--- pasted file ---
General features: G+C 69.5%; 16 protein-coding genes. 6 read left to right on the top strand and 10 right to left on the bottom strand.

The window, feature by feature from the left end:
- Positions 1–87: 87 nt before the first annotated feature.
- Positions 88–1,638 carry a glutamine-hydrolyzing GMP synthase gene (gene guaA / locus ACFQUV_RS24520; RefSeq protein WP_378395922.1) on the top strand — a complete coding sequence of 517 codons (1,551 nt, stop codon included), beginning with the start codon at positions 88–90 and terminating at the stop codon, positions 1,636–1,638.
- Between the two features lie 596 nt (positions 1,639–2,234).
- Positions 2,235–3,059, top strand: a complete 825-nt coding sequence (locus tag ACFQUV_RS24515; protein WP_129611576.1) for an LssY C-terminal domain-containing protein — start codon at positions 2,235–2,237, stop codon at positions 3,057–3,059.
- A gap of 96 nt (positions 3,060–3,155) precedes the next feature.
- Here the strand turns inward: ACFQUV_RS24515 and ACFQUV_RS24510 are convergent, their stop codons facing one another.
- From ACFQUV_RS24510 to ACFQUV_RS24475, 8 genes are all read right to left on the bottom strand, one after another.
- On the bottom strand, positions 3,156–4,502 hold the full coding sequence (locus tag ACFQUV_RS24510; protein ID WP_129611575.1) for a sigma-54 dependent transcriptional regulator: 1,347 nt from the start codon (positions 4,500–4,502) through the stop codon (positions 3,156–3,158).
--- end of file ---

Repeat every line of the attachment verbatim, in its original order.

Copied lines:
General features: G+C 69.5%; 16 protein-coding genes. 6 read left to right on the top strand and 10 right to left on the bottom strand.

The window, feature by feature from the left end:
- Positions 1–87: 87 nt before the first annotated feature.
- Positions 88–1,638 carry a glutamine-hydrolyzing GMP synthase gene (gene guaA / locus ACFQUV_RS24520; RefSeq protein WP_378395922.1) on the top strand — a complete coding sequence of 517 codons (1,551 nt, stop codon included), beginning with the start codon at positions 88–90 and terminating at the stop codon, positions 1,636–1,638.
- Between the two features lie 596 nt (positions 1,639–2,234).
- Positions 2,235–3,059, top strand: a complete 825-nt coding sequence (locus tag ACFQUV_RS24515; protein WP_129611576.1) for an LssY C-terminal domain-containing protein — start codon at positions 2,235–2,237, stop codon at positions 3,057–3,059.
- A gap of 96 nt (positions 3,060–3,155) precedes the next feature.
- Here the strand turns inward: ACFQUV_RS24515 and ACFQUV_RS24510 are convergent, their stop codons facing one another.
- From ACFQUV_RS24510 to ACFQUV_RS24475, 8 genes are all read right to left on the bottom strand, one after another.
- On the bottom strand, positions 3,156–4,502 hold the full coding sequence (locus tag ACFQUV_RS24510; protein ID WP_129611575.1) for a sigma-54 dependent transcriptional regulator: 1,347 nt from the start codon (positions 4,500–4,502) through the stop codon (positions 3,156–3,158).